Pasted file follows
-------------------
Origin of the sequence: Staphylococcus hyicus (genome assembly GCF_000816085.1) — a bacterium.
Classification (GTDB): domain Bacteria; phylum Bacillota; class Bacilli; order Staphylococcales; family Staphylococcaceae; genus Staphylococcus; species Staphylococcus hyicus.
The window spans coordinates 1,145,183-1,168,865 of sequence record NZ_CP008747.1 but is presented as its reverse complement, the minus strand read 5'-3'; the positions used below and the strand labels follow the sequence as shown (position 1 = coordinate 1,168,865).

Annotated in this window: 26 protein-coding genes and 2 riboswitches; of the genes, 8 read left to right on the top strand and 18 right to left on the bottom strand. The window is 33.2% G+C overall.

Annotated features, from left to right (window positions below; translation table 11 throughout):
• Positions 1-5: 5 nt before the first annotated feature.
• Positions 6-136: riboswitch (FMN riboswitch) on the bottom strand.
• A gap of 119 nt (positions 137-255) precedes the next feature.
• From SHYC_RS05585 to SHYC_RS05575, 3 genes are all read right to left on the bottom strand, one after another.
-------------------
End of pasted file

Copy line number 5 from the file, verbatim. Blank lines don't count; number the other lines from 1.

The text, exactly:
Annotated features, from left to right (window positions below; translation table 11 throughout):